Pro cycling struggles to escape the past. As much as we want to look to future races, scandals from a decade ago rumble on. Even watching live coverage of a race means noting riders linked to ongoing investigations, appeals as well as those previously banned and maybe some you just can’t bring yourself to trust.
So the idea of drawing a line under a colourful history is attractive, a way to distance the sport from events that are getting pretty old. Some are calling for an amnesty, for cycling’s version of the “truth and reconciliation” hearings that helped to heal a post-Apartheid South Africa. In return for coming forward and confessing to past mistakes, those who go public could get an amnesty from prosecution. Only I just don’t see this working.
If someone, whether an athlete or a team manager, has made a career out of doping then what would motivate them to come forward? They’d risk being reclassified as a cheat and if they receive a legal pardon, many fans and potentially sponsors might not be so welcoming.
Worse, it would only encourage the most obvious cheats to come forward. Someone fearing a spell in court is due might as well admit to a few mistakes, make a quick show of it and all of a sudden find past mistakes are excused. Meanwhile those who seem untouchable continue as normal, indeed they benefit from reduced competition.
For me it would only work if there was a way to bring everyone into this, to get every rider, soigneur, team manager, doctor, pharmacist and even a few mafiosi to suddenly admit everything, to take down the whole supply chain. It’s like the 2009 film “The Invention of Lying” but this time everyone in the sport compulsively switches from lies and silence into telling the truth. For real?
Allowing people to come forward, admit wrongdoing and get a clean slate isn’t new. We see plea-bargaining used by many judicial systems to secure a result that’s often mutually beneficial to prosecution and defendant alike. Blanket amnesties are more rare.
For example some countries have given an amnesty to illegal immigrants but this has divided critics, some say it takes immigrants away from the margins of society and black-market employment but others say it incentivises others to risk the journey to the country of amnesty and can even increase immigration. A solution, but a partial or temporary one at best perhaps.
There have been tax amnesties but these tend to see those worried about prosecution coming forward whilst serious evaders and even criminal money laundering continues unabated. In particular Italy has launched several amnesties for citizens with undeclared sums of money held abroad (NB a practice employed by many a sports stars).
Each time the finance minister promises never to use it again… but in the last decade there’s been one roughly every three years. As a result those who come forward do so out of convenience and many stay silent, knowing if they start to feel some heat from the tax inspectors that they can probably use the cover of an amnesty to come forward. Here it appears that there are short run benefits from repatriated money, but longer term Italian society could be losing out because it creates a culture of leniency where tax evasion might go unpunished.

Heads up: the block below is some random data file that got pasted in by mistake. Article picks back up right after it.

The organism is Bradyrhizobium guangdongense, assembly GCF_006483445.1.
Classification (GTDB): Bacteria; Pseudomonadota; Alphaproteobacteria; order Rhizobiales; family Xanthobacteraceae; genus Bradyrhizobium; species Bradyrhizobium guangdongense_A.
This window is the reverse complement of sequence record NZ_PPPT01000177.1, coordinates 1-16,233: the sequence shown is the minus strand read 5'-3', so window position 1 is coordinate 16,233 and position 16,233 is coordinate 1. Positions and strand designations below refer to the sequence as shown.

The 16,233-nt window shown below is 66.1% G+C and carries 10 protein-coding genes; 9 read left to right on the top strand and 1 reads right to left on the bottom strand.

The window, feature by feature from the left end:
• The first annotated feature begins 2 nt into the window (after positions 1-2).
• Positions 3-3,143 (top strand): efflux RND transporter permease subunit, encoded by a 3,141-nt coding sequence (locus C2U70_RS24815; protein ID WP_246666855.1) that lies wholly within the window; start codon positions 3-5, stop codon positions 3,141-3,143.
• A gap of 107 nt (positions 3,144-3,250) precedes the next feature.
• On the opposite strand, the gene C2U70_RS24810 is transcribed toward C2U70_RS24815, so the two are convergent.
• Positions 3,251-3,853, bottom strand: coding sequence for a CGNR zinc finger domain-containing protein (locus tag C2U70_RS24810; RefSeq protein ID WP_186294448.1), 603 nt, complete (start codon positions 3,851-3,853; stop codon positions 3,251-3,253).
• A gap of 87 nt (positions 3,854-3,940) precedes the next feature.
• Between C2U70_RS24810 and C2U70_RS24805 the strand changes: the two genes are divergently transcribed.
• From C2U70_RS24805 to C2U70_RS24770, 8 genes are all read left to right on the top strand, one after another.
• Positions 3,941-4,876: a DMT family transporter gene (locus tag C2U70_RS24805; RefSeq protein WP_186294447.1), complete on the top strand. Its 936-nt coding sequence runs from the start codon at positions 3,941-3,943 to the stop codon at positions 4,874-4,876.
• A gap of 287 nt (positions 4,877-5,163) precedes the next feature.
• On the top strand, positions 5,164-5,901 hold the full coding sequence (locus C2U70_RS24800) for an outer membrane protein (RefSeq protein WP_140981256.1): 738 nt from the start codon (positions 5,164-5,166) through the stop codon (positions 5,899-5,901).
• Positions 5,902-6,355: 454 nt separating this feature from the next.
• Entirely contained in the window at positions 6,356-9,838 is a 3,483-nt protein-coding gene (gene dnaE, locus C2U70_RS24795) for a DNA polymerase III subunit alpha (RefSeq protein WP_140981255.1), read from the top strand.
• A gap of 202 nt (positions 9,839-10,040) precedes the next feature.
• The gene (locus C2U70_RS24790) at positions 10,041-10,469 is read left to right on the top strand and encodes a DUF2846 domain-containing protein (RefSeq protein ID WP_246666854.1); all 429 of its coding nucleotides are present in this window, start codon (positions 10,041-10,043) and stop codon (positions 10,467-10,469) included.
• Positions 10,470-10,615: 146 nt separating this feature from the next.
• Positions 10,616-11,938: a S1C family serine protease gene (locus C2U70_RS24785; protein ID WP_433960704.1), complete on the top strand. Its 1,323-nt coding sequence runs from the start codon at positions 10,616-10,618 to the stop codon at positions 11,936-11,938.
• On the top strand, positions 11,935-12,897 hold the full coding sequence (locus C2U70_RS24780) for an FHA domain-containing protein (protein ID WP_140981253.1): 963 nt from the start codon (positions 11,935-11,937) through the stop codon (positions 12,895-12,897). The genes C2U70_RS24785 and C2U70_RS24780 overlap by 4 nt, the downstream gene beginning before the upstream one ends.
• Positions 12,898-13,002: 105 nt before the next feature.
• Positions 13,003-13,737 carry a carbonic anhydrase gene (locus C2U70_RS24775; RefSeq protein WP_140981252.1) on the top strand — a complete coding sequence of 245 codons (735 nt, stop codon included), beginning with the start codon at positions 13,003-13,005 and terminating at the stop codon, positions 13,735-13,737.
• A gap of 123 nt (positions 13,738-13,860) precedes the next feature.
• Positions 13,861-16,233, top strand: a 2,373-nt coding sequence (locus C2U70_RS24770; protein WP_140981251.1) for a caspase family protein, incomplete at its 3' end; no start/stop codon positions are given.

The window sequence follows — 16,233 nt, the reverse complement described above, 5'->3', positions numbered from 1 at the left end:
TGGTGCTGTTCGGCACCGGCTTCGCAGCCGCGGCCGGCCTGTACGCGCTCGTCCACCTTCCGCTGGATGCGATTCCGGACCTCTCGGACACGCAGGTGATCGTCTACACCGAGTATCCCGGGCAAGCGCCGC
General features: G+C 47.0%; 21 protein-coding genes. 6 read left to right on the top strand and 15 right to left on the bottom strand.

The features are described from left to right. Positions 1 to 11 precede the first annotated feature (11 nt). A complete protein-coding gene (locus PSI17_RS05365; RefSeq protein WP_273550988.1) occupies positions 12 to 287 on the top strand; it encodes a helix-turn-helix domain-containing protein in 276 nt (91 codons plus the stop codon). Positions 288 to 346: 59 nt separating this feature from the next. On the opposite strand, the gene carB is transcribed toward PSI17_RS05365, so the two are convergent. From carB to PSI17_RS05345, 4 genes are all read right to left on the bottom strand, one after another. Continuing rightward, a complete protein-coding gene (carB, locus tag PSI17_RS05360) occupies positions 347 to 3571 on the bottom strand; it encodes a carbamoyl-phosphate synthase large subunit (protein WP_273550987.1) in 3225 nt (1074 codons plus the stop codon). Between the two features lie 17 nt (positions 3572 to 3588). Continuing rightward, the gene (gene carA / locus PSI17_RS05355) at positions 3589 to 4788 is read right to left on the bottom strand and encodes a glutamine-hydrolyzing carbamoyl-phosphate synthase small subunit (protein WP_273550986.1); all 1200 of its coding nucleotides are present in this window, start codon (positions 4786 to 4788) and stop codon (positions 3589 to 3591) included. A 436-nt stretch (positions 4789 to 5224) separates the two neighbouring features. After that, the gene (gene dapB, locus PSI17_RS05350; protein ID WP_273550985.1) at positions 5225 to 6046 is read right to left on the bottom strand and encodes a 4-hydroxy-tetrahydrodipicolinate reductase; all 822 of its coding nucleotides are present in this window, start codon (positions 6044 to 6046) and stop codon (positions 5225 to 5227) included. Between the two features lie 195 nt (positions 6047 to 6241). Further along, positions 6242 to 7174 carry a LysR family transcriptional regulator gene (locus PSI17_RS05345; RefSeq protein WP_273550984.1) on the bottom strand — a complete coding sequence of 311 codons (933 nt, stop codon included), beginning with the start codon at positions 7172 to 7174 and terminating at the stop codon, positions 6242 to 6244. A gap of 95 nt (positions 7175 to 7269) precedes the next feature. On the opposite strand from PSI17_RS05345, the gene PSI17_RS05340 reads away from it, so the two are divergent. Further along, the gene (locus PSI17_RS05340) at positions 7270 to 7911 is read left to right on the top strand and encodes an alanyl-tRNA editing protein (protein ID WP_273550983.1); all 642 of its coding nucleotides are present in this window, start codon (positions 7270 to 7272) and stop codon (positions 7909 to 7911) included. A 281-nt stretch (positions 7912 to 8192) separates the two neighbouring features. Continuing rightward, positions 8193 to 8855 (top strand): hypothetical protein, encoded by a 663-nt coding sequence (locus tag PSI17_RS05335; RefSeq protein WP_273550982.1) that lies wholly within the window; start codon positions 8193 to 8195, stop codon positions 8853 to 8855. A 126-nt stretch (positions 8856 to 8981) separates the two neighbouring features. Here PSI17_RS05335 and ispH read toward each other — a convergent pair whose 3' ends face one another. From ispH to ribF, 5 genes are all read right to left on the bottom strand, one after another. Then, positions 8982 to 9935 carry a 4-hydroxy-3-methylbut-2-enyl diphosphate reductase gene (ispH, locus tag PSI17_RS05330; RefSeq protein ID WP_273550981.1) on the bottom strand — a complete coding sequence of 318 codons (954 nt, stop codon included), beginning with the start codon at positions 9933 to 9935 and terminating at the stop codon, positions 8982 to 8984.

Any hearings for the sport are going to be difficult. If someone comes forward and makes accusations often they can be easily denied. An amnesty can encourage several to co-operate in order to denounce someone but what I’m saying is that simply holding some hearings is not enough. It could be a chance for some to make false accusations or we could see people confessing in full but their evidence not being enough to convict others. In short, it’s hard to make this happen.
South Africa’s reconciliatory saw many willing to make amends, to put an entire political system behind them and forge a new future together. It’s a far more noble idea that trying to clean up cycling.
Cycling has to want more openness and I’m not sure we’re there yet. All too often a whistleblower is treated as a troublemaker. I don’t just mean Floyd Landis, see how others who sounded the alarm have been treated, from Christophe Bassons to Jörg Jaksche. The reaction rarely one of “let’s open an investigation and get to the bottom of this“.
Co-operation works. In exchange for leniency many will confess, whether in sport or crime.
But I’d be worried that only those who have most to gain come forward. In other words the ones close to being prosecuted could confess whilst those with the most sophisticated doping methods continue unchallenged, safe in the knowledge that they’ll probably get away with it. Note we’ve already seen some co-operation, for example Danilo Di Luca got a reduced ban from the Italian authorities after co-operating.
But I struggle to imagine a full-scale amnesty appealing to many involved in the sport, the incentive for those who have escaped sanction to come forward is small, especially compared to the benefits of protecting their current salary, reputation and endorsement rights. The real benefits flow to the impatient fans keen for a fresh start but this a lot of riders risk losing out.
This might strike a negative note but I’m just thinking aloud here. If there are examples from sport or the wider world that have worked and could be a model here then I’d be interested to learn more.
- Note I’m just touching on the subject of amnesties, whether immigration, tax or criminal. These are very sensitive debates and there’s no single form of amnesty, rather it can be applied in many ways. There’s a ton of academic literature on the subject, from legal analysis to sociological, economic, criminology and more. I’m just trying to explore the basic angles and incentives involved rather than present a full view.